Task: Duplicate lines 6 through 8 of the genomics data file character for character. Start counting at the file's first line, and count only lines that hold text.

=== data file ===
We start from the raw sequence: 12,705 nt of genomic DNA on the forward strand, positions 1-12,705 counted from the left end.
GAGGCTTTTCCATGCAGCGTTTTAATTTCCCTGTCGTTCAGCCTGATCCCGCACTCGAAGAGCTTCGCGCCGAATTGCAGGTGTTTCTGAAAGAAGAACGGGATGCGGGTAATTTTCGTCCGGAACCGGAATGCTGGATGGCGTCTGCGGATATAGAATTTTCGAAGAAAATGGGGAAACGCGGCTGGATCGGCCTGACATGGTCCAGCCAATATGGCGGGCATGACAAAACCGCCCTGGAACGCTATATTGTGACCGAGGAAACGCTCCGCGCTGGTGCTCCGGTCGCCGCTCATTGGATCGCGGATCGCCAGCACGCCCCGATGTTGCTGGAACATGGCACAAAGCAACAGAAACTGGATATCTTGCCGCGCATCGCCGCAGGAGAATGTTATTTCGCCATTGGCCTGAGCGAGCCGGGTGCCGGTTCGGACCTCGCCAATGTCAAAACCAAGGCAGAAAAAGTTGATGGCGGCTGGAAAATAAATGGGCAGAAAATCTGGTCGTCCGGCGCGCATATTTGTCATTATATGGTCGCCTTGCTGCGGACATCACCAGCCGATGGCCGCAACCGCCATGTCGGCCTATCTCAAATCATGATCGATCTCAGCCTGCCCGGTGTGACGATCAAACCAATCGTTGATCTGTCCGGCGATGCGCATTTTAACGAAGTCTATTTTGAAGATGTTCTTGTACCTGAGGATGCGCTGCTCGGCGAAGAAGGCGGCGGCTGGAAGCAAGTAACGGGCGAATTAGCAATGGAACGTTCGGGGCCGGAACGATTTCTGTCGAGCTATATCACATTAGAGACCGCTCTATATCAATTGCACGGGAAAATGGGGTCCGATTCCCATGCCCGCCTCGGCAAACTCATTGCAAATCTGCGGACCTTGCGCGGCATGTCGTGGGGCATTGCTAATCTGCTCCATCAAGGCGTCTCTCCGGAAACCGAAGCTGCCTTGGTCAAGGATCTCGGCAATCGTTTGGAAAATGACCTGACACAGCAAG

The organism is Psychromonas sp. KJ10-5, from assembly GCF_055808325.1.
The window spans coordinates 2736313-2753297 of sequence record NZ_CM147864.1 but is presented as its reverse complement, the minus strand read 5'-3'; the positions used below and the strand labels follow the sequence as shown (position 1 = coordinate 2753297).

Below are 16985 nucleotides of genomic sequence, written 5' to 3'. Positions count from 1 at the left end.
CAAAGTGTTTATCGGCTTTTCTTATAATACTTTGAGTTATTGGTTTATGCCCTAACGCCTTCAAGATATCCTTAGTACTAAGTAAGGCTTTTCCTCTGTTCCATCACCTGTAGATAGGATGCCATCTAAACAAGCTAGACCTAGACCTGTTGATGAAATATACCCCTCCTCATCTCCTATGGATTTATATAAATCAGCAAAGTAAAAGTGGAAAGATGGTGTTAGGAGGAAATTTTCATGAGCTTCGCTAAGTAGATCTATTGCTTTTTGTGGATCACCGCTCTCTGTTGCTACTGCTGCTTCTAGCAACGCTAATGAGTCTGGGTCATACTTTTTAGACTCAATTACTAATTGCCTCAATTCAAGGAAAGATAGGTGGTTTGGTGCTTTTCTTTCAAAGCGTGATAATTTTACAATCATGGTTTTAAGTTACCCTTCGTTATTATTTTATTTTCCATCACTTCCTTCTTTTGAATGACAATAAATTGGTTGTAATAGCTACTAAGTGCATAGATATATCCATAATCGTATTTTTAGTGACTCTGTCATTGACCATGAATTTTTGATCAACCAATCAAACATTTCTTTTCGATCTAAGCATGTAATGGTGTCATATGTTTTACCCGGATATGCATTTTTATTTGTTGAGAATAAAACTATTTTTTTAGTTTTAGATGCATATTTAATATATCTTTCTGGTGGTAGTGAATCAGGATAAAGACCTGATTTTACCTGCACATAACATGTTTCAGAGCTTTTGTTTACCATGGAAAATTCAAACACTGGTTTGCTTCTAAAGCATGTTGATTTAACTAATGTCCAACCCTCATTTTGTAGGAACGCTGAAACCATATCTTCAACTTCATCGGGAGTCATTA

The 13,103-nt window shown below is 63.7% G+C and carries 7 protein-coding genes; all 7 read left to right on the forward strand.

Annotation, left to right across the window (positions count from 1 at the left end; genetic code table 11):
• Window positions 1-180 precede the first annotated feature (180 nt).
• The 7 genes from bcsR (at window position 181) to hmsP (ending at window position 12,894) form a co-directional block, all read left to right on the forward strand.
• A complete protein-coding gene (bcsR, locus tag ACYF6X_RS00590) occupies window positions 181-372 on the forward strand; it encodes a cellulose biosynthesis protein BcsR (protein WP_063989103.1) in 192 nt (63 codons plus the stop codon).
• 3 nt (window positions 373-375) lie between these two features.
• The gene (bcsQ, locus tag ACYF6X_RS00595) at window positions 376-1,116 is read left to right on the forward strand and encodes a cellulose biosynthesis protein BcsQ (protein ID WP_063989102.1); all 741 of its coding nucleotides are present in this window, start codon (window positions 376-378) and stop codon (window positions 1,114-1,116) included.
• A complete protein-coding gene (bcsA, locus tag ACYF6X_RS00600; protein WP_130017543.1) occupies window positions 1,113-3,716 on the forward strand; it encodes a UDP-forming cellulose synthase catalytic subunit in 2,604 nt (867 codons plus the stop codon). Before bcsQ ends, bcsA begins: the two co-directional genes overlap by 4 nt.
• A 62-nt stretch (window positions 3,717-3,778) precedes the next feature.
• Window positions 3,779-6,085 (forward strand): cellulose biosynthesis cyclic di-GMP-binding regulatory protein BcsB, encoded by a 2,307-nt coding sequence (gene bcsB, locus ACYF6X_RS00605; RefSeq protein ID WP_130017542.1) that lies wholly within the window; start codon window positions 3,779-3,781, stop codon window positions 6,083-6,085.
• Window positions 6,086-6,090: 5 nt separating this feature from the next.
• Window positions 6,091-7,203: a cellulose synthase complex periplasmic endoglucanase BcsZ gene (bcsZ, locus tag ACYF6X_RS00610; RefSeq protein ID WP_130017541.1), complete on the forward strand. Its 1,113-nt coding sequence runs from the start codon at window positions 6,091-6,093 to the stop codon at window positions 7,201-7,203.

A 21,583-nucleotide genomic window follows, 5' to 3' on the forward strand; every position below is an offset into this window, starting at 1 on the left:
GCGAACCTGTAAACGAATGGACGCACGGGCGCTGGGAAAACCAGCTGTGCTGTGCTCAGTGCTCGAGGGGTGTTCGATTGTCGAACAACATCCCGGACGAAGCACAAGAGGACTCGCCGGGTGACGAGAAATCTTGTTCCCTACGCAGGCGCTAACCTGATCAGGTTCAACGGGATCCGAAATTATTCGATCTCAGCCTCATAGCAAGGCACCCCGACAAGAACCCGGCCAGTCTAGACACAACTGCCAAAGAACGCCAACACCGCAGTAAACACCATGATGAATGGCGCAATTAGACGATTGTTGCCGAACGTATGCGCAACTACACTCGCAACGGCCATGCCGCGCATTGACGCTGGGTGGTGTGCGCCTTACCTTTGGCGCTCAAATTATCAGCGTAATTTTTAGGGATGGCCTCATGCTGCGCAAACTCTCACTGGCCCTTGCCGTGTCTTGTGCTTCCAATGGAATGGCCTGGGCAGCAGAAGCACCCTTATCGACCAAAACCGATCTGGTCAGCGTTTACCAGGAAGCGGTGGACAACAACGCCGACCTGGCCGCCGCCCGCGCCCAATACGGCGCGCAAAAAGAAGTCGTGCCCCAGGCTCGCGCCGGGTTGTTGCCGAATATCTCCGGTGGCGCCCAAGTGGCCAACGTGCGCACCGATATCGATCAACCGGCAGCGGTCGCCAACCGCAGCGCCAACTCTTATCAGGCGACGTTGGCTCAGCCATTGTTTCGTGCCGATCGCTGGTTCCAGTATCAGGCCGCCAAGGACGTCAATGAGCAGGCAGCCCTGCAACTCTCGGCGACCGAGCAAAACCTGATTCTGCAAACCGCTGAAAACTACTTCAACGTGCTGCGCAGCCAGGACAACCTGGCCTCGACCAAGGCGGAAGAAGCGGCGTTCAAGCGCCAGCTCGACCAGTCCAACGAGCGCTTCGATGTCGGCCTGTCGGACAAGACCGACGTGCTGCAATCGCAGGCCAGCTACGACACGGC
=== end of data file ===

CAAAGTGTTTATCGGCTTTTCTTATAATACTTTGAGTTATTGGTTTATGCCCTAACGCCTTCAAGATATCCTTAGTACTAAGTAAGGCTTTTCCTCTGTTCCATCACCTGTAGATAGGATGCCATCTAAACAAGCTAGACCTAGACCTGTTGATGAAATATACCCCTCCTCATCTCCTATGGATTTATATAAATCAGCAAAGTAAAAGTGGAAAGATGGTGTTAGGAGGAAATTTTCATGAGCTTCGCTAAGTAGATCTATTGCTTTTTGTGGATCACCGCTCTCTGTTGCTACTGCTGCTTCTAGCAACGCTAATGAGTCTGGGTCATACTTTTTAGACTCAATTACTAATTGCCTCAATTCAAGGAAAGATAGGTGGTTTGGTGCTTTTCTTTCAAAGCGTGATAATTTTACAATCATGGTTTTAAGTTACCCTTCGTTATTATTTTATTTTCCATCACTTCCTTCTTTTGAATGACAATAAATTGGTTGTAATAGCTACTAAGTGCATAGATATATCCATAATCGTATTTTTAGTGACTCTGTCATTGACCATGAATTTTTGATCAACCAATCAAACATTTCTTTTCGATCTAAGCATGTAATGGTGTCATATGTTTTACCCGGATATGCATTTTTATTTGTTGAGAATAAAACTATTTTTTTAGTTTTAGATGCATATTTAATATATCTTTCTGGTGGTAGTGAATCAGGATAAAGACCTGATTTTACCTGCACATAACATGTTTCAGAGCTTTTGTTTACCATGGAAAATTCAAACACTGGTTTGCTTCTAAAGCATGTTGATTTAACTAATGTCCAACCCTCATTTTGTAGGAACGCTGAAACCATATCTTCAACTTCATCGGGAGTCATTA

The 13,103-nt window shown below is 63.7% G+C and carries 7 protein-coding genes; all 7 read left to right on the forward strand.

Annotation, left to right across the window (positions count from 1 at the left end; genetic code table 11):